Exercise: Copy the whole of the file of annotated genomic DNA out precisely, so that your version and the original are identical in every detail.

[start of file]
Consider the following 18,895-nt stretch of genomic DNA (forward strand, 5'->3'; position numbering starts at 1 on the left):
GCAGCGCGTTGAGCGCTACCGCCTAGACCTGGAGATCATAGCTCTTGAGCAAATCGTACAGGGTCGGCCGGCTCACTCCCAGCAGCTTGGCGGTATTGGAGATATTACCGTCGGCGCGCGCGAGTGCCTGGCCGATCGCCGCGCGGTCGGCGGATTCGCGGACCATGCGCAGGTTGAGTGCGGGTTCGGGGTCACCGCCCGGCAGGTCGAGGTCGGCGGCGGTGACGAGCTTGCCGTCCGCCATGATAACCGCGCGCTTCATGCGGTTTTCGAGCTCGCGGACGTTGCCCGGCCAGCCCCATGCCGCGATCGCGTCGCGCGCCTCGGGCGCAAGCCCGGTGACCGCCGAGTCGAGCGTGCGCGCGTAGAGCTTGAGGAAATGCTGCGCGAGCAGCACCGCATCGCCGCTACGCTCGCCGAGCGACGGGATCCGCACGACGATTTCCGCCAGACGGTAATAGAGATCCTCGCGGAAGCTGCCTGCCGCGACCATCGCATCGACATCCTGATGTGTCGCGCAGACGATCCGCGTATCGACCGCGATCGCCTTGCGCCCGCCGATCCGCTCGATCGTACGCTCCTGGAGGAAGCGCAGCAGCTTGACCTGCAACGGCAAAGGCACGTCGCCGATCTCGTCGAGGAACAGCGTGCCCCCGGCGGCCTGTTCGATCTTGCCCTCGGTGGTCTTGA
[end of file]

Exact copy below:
Consider the following 18,895-nt stretch of genomic DNA (forward strand, 5'->3'; position numbering starts at 1 on the left):
GCAGCGCGTTGAGCGCTACCGCCTAGACCTGGAGATCATAGCTCTTGAGCAAATCGTACAGGGTCGGCCGGCTCACTCCCAGCAGCTTGGCGGTATTGGAGATATTACCGTCGGCGCGCGCGAGTGCCTGGCCGATCGCCGCGCGGTCGGCGGATTCGCGGACCATGCGCAGGTTGAGTGCGGGTTCGGGGTCACCGCCCGGCAGGTCGAGGTCGGCGGCGGTGACGAGCTTGCCGTCCGCCATGATAACCGCGCGCTTCATGCGGTTTTCGAGCTCGCGGACGTTGCCCGGCCAGCCCCATGCCGCGATCGCGTCGCGCGCCTCGGGCGCAAGCCCGGTGACCGCCGAGTCGAGCGTGCGCGCGTAGAGCTTGAGGAAATGCTGCGCGAGCAGCACCGCATCGCCGCTACGCTCGCCGAGCGACGGGATCCGCACGACGATTTCCGCCAGACGGTAATAGAGATCCTCGCGGAAGCTGCCTGCCGCGACCATCGCATCGACATCCTGATGTGTCGCGCAGACGATCCGCGTATCGACCGCGATCGCCTTGCGCCCGCCGATCCGCTCGATCGTACGCTCCTGGAGGAAGCGCAGCAGCTTGACCTGCAACGGCAAAGGCACGTCGCCGATCTCGTCGAGGAACAGCGTGCCCCCGGCGGCCTGTTCGATCTTGCCCTCGGTGGTCTTGA